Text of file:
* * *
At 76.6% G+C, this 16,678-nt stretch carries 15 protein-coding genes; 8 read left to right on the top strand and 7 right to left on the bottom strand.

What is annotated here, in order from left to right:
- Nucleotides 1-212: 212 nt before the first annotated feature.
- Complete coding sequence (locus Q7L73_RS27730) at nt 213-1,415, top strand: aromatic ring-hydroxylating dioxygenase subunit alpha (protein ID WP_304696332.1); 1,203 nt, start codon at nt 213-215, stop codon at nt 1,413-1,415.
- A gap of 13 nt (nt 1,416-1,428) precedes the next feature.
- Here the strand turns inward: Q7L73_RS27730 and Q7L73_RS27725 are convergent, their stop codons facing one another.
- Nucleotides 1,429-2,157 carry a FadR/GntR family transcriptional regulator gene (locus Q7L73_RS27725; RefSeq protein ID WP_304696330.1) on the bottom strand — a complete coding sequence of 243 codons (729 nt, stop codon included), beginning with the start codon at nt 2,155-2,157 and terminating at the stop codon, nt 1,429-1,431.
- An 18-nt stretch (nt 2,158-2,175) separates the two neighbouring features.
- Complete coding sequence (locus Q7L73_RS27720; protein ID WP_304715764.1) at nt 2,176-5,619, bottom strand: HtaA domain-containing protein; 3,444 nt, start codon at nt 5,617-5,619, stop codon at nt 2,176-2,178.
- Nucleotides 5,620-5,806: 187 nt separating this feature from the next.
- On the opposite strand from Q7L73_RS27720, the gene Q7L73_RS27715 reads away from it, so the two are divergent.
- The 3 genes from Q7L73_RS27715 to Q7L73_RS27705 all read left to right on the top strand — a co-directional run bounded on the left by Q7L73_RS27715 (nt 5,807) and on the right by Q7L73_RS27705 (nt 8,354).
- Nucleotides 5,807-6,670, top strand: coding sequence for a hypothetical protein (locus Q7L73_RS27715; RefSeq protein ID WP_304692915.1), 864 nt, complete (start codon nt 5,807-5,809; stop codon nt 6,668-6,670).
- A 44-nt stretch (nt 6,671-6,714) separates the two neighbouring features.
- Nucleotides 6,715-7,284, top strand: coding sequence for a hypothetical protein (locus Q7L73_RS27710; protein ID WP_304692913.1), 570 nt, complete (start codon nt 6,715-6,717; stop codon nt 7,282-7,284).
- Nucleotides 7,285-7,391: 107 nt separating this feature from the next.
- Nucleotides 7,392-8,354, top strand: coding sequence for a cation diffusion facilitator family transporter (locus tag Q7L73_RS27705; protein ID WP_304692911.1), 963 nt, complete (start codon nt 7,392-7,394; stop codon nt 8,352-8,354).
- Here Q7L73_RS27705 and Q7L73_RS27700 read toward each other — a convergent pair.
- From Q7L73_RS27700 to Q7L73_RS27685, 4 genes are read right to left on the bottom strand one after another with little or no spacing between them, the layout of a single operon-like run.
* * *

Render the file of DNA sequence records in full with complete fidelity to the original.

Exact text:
At 76.6% G+C, this 16,678-nt stretch carries 15 protein-coding genes; 8 read left to right on the top strand and 7 right to left on the bottom strand.

What is annotated here, in order from left to right:
- Nucleotides 1-212: 212 nt before the first annotated feature.
- Complete coding sequence (locus Q7L73_RS27730) at nt 213-1,415, top strand: aromatic ring-hydroxylating dioxygenase subunit alpha (protein ID WP_304696332.1); 1,203 nt, start codon at nt 213-215, stop codon at nt 1,413-1,415.
- A gap of 13 nt (nt 1,416-1,428) precedes the next feature.
- Here the strand turns inward: Q7L73_RS27730 and Q7L73_RS27725 are convergent, their stop codons facing one another.
- Nucleotides 1,429-2,157 carry a FadR/GntR family transcriptional regulator gene (locus Q7L73_RS27725; RefSeq protein ID WP_304696330.1) on the bottom strand — a complete coding sequence of 243 codons (729 nt, stop codon included), beginning with the start codon at nt 2,155-2,157 and terminating at the stop codon, nt 1,429-1,431.
- An 18-nt stretch (nt 2,158-2,175) separates the two neighbouring features.
- Complete coding sequence (locus Q7L73_RS27720; protein ID WP_304715764.1) at nt 2,176-5,619, bottom strand: HtaA domain-containing protein; 3,444 nt, start codon at nt 5,617-5,619, stop codon at nt 2,176-2,178.
- Nucleotides 5,620-5,806: 187 nt separating this feature from the next.
- On the opposite strand from Q7L73_RS27720, the gene Q7L73_RS27715 reads away from it, so the two are divergent.
- The 3 genes from Q7L73_RS27715 to Q7L73_RS27705 all read left to right on the top strand — a co-directional run bounded on the left by Q7L73_RS27715 (nt 5,807) and on the right by Q7L73_RS27705 (nt 8,354).
- Nucleotides 5,807-6,670, top strand: coding sequence for a hypothetical protein (locus Q7L73_RS27715; RefSeq protein ID WP_304692915.1), 864 nt, complete (start codon nt 5,807-5,809; stop codon nt 6,668-6,670).
- A 44-nt stretch (nt 6,671-6,714) separates the two neighbouring features.
- Nucleotides 6,715-7,284, top strand: coding sequence for a hypothetical protein (locus Q7L73_RS27710; protein ID WP_304692913.1), 570 nt, complete (start codon nt 6,715-6,717; stop codon nt 7,282-7,284).
- Nucleotides 7,285-7,391: 107 nt separating this feature from the next.
- Nucleotides 7,392-8,354, top strand: coding sequence for a cation diffusion facilitator family transporter (locus tag Q7L73_RS27705; protein ID WP_304692911.1), 963 nt, complete (start codon nt 7,392-7,394; stop codon nt 8,352-8,354).
- Here Q7L73_RS27705 and Q7L73_RS27700 read toward each other — a convergent pair.
- From Q7L73_RS27700 to Q7L73_RS27685, 4 genes are read right to left on the bottom strand one after another with little or no spacing between them, the layout of a single operon-like run.